Windows 10 May 2019 Update

Best ways to protect your Windows Computer from hackers and malware

With so many people online now, hackers are having a ball plotting and planning their next breach. This means taking additional precautions to protect your Windows PC is key. One of the best things you can possibly do is secure a VPN for Windows that will begin the protection process and keep your information safe. Protecting your personal information from being acquired, as well as protecting yourself from scams, should always be the priority. Here are a few tips on protecting your PC:

Firewall

Windows 10 already has a firewall in place and is automatically turned on. If you have Windows 8, that protection should already be in place as well. Make sure you keep the firewall on to avoid malware attempts.

Updates

One of the easiest ways hackers break into systems is through their own mistakes. Windows has an automatic updates feature that will automatically keep your PC and its applications up to date. It’s a good idea to select automatic updates for all the software being used on the PC.

Antivirus software

Not using antivirus software is like making an omelet with no eggs. Windows 10 and 8 both have the Windows Security or Windows Defender Security Center on the PC already. Don’t turn it off unless you have another program to take its place.

Passwords

How strong are the passwords being used? The evolution of passwords is something to think about. Gone are the days where simple passwords were good enough. Now, you need a certain amount of characters and then symbols. Being creative with password combinations is key.

System protection

Enabling a system restore on your Windows 10 machine can be a lifesaver if things go south. The default is disabled in Windows 10, but manually enabling it will help. Use Windows search to type in system restore, select the control panel and create a restore point. Click system protection in system properties, then configure. Turn on system protection and then click ok. This will help restore the computer to the state it was in before things started going haywire.

Suspicious links

Hackers love sending emails or social media posts that ask you to click on them to do something. Banks and other companies are all experiencing an uptick in fraud and malicious intent. One of the easiest ways to spot a scam. If it’s an email, check where the email came from. That will indicate whether the email is legitimate. In most cases, they aren’t. Avoid clicking links on suspicious online ads, attachments from emails that look like trusted sources and any links on social media from someone you don’t know.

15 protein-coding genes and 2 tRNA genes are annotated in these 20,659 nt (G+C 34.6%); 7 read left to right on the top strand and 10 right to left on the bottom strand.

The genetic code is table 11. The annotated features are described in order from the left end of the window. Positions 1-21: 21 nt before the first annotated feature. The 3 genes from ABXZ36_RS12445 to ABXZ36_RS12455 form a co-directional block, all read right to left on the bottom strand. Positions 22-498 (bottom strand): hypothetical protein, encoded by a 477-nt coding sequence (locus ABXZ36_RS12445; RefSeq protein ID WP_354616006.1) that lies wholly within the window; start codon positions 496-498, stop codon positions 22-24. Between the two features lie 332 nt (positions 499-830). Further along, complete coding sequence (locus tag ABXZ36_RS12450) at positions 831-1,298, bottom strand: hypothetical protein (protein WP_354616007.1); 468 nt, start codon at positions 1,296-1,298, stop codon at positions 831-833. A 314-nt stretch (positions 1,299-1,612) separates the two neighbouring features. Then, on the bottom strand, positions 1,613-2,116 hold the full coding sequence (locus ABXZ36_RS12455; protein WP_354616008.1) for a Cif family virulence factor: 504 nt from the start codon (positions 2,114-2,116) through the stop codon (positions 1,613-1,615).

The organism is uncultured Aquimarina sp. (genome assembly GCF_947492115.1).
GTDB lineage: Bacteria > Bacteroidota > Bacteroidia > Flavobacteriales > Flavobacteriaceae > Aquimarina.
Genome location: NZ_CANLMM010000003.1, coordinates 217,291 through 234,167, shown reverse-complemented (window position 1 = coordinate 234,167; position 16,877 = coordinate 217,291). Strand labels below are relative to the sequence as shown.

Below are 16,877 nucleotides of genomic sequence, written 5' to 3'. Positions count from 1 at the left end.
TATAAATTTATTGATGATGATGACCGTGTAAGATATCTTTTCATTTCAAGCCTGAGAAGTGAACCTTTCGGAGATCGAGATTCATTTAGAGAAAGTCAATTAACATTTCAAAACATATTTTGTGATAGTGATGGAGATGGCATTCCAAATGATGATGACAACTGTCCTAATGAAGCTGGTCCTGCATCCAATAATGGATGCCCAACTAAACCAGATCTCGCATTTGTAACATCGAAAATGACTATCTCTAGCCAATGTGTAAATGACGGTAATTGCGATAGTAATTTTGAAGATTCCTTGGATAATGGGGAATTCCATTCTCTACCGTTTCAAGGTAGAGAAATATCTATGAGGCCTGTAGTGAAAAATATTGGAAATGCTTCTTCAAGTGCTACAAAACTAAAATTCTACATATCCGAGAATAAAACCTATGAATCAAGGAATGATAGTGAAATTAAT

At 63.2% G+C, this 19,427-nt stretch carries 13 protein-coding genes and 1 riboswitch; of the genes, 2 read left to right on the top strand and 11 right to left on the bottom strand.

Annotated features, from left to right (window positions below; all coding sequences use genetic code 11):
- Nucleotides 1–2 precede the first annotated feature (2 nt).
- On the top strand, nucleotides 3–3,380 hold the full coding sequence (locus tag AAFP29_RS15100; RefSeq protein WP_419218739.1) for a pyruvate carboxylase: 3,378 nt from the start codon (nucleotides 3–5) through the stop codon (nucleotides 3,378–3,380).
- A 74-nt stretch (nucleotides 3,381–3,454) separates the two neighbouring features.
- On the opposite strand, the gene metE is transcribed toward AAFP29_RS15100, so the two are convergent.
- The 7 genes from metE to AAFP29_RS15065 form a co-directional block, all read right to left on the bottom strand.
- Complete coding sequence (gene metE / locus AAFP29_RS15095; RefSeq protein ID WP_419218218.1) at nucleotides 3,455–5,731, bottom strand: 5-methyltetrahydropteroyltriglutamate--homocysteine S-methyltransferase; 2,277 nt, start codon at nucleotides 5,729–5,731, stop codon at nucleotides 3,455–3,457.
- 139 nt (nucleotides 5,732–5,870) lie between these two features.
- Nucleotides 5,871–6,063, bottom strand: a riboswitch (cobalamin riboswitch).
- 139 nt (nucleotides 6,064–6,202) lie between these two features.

Browsing

It is very important that every precaution be taken when browsing the web. In many cases, a popup will alert the user that the site is potentially harmful. In some cases, this doesn’t happen. There are a large number of sites on the internet that will install malware. If a program asks you to download and you don’t know it to be safe, don’t do it! Use a modernized browser like Microsoft Edge, which helps block websites deemed malicious from being able to install malware or bad code onto the computer.

Illegal material

Let’s face it – we live in a society where everyone tries to get something for free. Movies, music, books and even software all fall into this category. This is not safe, especially if these items don’t come from a trusted or reliable source. This is one of the fastest ways to unknowingly get malware installed on the computer that will lead to additional problems over time.

Other devices

Someone lends you a USB or another type of external device? If it’s from someone you don’t know very well, that device could have a virus on it that could destroy your entire system. Make sure any devices you connect are from a reliable source.

Create a local account

Windows 10 prompts users to log in with their Microsoft account. That means all your settings and changes will automatically sync across devices. While this seems handy, it can also backfire (especially if someone compromises your Microsoft account). Having a local account will help avoid this problem.

Go to start, settings, click accounts  Choose the prompt that says a sign in with a local account instead. A prompt will pop up. Use the Microsoft password and click next. A new prompt will come up, requesting you to create a username, password and hint.

Some of these may be tips you’ve heard before, and some may be new. All of them work together to ensure your Windows PC is protected from any possible scenario that may compromise your computer. Being proactive in implementing these tips will work in your favor. With so many opportunities for hackers to compromise information, these are steps you can’t go without.

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